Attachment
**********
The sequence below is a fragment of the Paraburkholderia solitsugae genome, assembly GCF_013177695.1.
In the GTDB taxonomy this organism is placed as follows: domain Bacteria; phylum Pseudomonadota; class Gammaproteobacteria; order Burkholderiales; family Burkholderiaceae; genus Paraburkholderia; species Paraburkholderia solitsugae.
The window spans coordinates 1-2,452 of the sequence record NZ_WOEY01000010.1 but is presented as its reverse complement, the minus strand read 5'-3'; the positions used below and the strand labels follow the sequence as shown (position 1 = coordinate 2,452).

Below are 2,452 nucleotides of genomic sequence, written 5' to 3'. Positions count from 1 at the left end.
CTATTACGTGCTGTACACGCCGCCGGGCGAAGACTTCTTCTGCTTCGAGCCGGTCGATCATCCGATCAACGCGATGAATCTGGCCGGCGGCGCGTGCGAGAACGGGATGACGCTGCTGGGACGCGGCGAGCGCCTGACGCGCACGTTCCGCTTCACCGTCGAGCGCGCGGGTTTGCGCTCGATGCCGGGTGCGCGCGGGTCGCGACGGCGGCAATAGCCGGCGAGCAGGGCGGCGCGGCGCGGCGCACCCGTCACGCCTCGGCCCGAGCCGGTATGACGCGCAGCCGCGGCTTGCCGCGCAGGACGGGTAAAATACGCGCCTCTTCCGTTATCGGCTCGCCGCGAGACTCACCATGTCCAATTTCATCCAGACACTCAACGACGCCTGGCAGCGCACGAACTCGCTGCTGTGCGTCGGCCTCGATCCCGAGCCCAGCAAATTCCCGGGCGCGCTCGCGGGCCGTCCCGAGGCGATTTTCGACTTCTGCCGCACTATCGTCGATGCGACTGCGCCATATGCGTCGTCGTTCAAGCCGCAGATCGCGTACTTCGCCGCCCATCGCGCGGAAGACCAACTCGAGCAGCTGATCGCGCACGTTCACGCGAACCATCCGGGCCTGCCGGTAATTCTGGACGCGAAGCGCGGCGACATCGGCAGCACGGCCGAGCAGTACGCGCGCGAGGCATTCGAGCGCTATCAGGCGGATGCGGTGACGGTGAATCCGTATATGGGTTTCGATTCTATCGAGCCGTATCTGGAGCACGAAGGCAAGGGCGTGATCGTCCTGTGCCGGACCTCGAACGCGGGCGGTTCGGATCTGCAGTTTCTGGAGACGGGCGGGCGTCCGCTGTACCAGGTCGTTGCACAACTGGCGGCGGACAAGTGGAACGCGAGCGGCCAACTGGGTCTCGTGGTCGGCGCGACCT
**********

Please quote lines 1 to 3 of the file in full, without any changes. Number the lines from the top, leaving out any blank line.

The sequence below is a fragment of the Paraburkholderia solitsugae genome, assembly GCF_013177695.1.
In the GTDB taxonomy this organism is placed as follows: domain Bacteria; phylum Pseudomonadota; class Gammaproteobacteria; order Burkholderiales; family Burkholderiaceae; genus Paraburkholderia; species Paraburkholderia solitsugae.
The window spans coordinates 1-2,452 of the sequence record NZ_WOEY01000010.1 but is presented as its reverse complement, the minus strand read 5'-3'; the positions used below and the strand labels follow the sequence as shown (position 1 = coordinate 2,452).